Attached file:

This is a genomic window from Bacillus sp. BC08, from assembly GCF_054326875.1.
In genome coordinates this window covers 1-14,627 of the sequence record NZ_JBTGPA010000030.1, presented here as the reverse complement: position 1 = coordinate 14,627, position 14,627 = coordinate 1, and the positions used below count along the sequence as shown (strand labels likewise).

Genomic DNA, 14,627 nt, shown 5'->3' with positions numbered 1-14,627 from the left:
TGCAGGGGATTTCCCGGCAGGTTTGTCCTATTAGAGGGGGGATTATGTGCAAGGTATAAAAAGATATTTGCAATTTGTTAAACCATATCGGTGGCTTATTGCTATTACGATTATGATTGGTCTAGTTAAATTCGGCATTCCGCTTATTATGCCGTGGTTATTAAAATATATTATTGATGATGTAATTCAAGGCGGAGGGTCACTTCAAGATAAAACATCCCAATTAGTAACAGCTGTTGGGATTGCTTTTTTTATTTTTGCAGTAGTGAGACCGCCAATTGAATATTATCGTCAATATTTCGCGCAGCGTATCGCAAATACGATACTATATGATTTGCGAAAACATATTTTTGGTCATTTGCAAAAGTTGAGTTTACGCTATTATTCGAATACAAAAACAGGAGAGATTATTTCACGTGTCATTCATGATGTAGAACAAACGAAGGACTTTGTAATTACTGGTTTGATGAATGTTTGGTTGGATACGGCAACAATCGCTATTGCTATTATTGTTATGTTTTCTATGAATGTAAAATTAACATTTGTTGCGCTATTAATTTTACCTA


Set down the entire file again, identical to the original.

This is a genomic window from Bacillus sp. BC08, from assembly GCF_054326875.1.
In genome coordinates this window covers 1-14,627 of the sequence record NZ_JBTGPA010000030.1, presented here as the reverse complement: position 1 = coordinate 14,627, position 14,627 = coordinate 1, and the positions used below count along the sequence as shown (strand labels likewise).

Genomic DNA, 14,627 nt, shown 5'->3' with positions numbered 1-14,627 from the left:
TGCAGGGGATTTCCCGGCAGGTTTGTCCTATTAGAGGGGGGATTATGTGCAAGGTATAAAAAGATATTTGCAATTTGTTAAACCATATCGGTGGCTTATTGCTATTACGATTATGATTGGTCTAGTTAAATTCGGCATTCCGCTTATTATGCCGTGGTTATTAAAATATATTATTGATGATGTAATTCAAGGCGGAGGGTCACTTCAAGATAAAACATCCCAATTAGTAACAGCTGTTGGGATTGCTTTTTTTATTTTTGCAGTAGTGAGACCGCCAATTGAATATTATCGTCAATATTTCGCGCAGCGTATCGCAAATACGATACTATATGATTTGCGAAAACATATTTTTGGTCATTTGCAAAAGTTGAGTTTACGCTATTATTCGAATACAAAAACAGGAGAGATTATTTCACGTGTCATTCATGATGTAGAACAAACGAAGGACTTTGTAATTACTGGTTTGATGAATGTTTGGTTGGATACGGCAACAATCGCTATTGCTATTATTGTTATGTTTTCTATGAATGTAAAATTAACATTTGTTGCGCTATTAATTTTACCTA